An Appointment with Writing
The secret to writing is that there is no secret to writing. Merely: write.
I have written a number of books. I am not famous. But I persist in writing most days. There are those who will tell you that daily writing doesn't work, but there are plenty of successful writers for whom this is effective. There are many approaches to the daily practice, but I like to think of this time as an appointment I have with my writing.
My usual policy is to refrain from handing out advice that no one needs or wants or takes. But I don't mind giving out this writing advice:
Make small goals. Exceed them. If you write prose, write one paragraph a day. By the end of a year you will have 365 paragraphs. In a couple of years you will have written the first draft of a book. Some days you will write more than a paragraph, and some days, less.
When I wrote more poetry I would take notes toward a poem every day, and on Friday I would attempt to turn my notes into a poem. I produced several books by doing this.
The actual process is a lot messier and more organic than I'm describing, but it's a way of sticking with the work. It's a way of being loyal to your appointment, honouring your appointment, the same way you would make every effort to get to a dental appointment.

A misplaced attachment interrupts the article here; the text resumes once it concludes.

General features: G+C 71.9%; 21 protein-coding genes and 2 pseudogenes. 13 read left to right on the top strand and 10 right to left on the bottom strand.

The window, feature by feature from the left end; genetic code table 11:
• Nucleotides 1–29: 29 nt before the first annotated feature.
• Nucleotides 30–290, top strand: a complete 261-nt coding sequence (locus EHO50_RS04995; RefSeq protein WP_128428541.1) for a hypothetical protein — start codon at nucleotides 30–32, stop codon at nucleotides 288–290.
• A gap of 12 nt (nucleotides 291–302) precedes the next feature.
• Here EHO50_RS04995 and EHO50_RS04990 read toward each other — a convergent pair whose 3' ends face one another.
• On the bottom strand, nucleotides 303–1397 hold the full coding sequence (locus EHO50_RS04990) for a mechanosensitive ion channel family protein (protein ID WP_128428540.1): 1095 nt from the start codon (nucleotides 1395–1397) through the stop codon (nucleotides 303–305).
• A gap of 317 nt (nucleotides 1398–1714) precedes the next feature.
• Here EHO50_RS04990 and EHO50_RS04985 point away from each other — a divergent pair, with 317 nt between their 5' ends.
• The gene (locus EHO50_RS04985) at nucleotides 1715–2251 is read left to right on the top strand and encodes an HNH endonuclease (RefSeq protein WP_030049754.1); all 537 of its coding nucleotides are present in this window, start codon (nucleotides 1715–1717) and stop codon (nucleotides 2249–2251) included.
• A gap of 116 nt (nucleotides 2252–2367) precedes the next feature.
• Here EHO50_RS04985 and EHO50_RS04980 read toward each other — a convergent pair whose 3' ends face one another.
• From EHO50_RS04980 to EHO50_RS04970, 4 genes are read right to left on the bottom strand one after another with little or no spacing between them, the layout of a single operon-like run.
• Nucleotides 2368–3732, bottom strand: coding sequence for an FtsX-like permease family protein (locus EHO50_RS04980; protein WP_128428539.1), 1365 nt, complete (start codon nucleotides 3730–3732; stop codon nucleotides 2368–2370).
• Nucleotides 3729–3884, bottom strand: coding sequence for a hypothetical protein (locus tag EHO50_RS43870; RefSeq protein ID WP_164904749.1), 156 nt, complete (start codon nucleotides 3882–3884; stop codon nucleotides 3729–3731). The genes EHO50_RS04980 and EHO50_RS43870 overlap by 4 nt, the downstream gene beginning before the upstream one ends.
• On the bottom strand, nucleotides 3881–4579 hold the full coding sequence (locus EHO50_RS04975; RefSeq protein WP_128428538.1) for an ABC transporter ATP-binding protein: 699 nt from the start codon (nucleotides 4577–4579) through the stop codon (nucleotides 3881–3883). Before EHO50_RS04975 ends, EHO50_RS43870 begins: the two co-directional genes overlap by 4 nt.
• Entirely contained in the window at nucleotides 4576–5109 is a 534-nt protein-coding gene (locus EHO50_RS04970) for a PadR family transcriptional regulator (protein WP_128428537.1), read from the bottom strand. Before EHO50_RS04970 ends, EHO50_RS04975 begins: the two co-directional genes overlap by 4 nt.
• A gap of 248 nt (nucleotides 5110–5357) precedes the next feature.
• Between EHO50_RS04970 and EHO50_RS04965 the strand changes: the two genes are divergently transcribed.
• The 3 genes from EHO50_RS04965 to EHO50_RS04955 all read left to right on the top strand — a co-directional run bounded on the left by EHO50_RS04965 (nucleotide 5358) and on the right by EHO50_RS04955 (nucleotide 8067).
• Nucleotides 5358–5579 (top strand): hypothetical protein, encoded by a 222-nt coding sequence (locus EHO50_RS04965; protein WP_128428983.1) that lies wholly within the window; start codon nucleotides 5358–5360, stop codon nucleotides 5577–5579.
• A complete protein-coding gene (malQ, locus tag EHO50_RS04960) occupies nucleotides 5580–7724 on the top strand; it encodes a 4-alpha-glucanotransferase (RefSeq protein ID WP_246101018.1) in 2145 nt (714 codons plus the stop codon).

If you followed my previous blog, odds are you would have come across the following quotation which I read ages ago in a brilliant Annie Dillard book, For the Time Being.
Write in an old notebook, write with a pencil or whatever pen you have, dress comfortably, close the door if you have one, or sit at the kitchen table with all your books and your tea. Make an appointment. Write from 6 – 7 am. Write from 10 – 11 am. Write from 10 – 11 pm. Just make an appointment and write. You don't have to be fancy, you just need to get down to it.
Some days will be like wading through deep mud. Other days, joy.
Work. Keep digging your well.
Don't think about getting off from work.
Water is there somewhere.
Submit to a daily practice.
Your loyalty to that
is a ring on the door.
Keep knocking, and the joy inside
will eventually open a window
and look out to see who's there.
Make an appointment with your writing, and work. Why? Because: